The organization that today is Mercy Corps, based in Portland, grew from two separate entities. One, based in Portland, began in discussions among five friends in the early 1980s. They sat and talked about their international experience, which for one of the five, Newell, rested solely on Vietnam, but for the four others, was greater. In Seattle, Dan O’Neill, had founded Save the Refugees Fund, which he organized in response to the plight of Cambodian refugees fleeing the “Killing Fields.”

One of the Portland five, Ellsworth “Ells” Culver, was at the time vice president of a group called Food for the Hungry and had spent his entire career in the nonprofit world. In addition to his involvement with the Portland group, Culver worked with Dan O’Neill in forming the successor to Save the Refugees, which became Mercy Corps, to provide emergency relief in disaster situations.

The Portland group wanted to “rather than handing out food and blankets, do something with a larger impact,” says Newell. Ultimately, the five friends came to the conclusion that relief must be coupled with development if enduring change could occur. “So we put the two organizations together,” Newell explains. “Ells was doing relief work; he was the catalyst, saying ‘relief without development doesn’t get anywhere.’ We decided we needed both sides of it.”

Thus the Portland and Seattle groups joined forces to embody that core principle of providing both relief and development based on the perceived needs of recipient communities and focused on long-term solutions to hunger and poverty. The organization started small, with an initial development project in Honduras and since then Mercy Corps has worked in more than 82 nations and delivered more than $1 billion in relief and development assistance, including food, shelter, healthcare, agriculture, water and sanitation, education and microfinance loans.

The organization helps more than 10 million people each year recover from disasters, build stronger communities and find their own solutions to poverty. It has been an international leader in responding to the Haiti earthquake, the Indian Ocean tsunami, war in Afghanistan, food shortages in North Korea, ethnic conflict in the Balkans, and economic transitions in Central Asia and the Caucasus.

Newell’s initial role was to form the legal entity for the Portland group and serve on its board, and he has been on the Mercy Corps board since the combination of the two entities, holding every office on it and traveling each year to Mercy Corps projects around the world.

“The group that started both organizations was motivated by religious values, the desire to help other people,” says Newell. “It was driven by a desire to provide what we could to enable people to escape poverty.”

For him personally, there was and remains an additional motivation: “I grew up poor. I got a scholarship from people in the Harvard Club of New York City. I have no idea why they picked me, but I do know that that (educational experience) exposed me to a world I didn’t know existed.”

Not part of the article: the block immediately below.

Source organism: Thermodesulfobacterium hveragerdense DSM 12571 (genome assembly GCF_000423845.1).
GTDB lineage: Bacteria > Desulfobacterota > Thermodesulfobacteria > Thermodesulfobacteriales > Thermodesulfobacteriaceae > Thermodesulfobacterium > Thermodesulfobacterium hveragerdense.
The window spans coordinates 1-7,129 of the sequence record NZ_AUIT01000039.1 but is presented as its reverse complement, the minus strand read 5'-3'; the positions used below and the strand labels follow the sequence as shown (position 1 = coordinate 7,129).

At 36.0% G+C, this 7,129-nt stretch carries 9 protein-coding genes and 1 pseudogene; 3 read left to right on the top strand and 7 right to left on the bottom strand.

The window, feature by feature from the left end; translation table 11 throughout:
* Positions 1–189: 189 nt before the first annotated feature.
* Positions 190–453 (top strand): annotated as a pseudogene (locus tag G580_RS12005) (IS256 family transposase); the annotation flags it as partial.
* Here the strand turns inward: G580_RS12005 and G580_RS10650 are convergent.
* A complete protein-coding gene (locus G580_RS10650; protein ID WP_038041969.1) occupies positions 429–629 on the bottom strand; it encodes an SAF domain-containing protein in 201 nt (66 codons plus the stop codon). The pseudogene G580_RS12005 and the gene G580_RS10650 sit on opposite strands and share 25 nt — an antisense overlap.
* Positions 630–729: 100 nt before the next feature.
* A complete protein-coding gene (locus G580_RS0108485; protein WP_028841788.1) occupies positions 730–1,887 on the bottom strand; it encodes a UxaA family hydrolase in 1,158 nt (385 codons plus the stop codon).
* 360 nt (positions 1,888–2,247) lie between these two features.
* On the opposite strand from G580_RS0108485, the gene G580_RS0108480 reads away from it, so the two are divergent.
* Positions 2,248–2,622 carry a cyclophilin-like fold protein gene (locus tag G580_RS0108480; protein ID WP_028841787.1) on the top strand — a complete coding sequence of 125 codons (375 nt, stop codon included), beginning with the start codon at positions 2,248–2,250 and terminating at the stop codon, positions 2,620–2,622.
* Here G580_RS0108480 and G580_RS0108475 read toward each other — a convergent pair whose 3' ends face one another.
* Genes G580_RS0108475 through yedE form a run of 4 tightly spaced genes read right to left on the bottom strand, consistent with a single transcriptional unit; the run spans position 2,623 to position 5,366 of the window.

Newell observed that the initial project in Honduras, which provided a loan fund for people to grow crops, “enabled them to increase their income to change their lives. Over and over as I travel, I find that (doing) one little thing can change people’s lives exponentially.”

“A lot of this is just showing up,” he says. “I didn’t have a vision or epiphany, but others I knew did.” Mercy Corps recently completed a $10 million fundraising campaign and last year recognized Newell with its Humanitarian Hero Award.

“I never had raised that much money before,” he admits. “A lot of what gets accomplished in this world is just grunt work. Oftentimes people think they have to have some grand vision or epiphany; I know how to show up.”

Neal Keny-Guyer, chief executive of Mercy Corps, says Newell “has been at the heart and soul” of the organization from the beginning. But Keny-Guyer says Newell has made his most significant contributions overseas: “When he travels to Mercy Corps programs, Bob brings the appreciation and encouragement of our board to our team in the field. And when he returns, he takes it upon himself to educate our board about the work he saw up close.”

Newell received the Oregon State Bar’s Pro Bono Challenge Award for the most individual hours of pro bono legal services from 2004 to 2006.

Carol J. Bernick, partner-in-charge of Davis Wright Tremaine’s Portland office, says Newell’s work “has inspired a generation of lawyers to find their community passion. We thank him for broadening our horizons and demonstrating not only the obligation to give of our time, but the incredible rewards it brings.”

Newell sees his practice at the firm as complementary to his volunteer efforts. “What I enjoy about my work is helping people solve problems.”

Cliff Collins is a Portland-area freelance writer and a frequent contributor to the Bulletin.

© 2010 Cliff Collins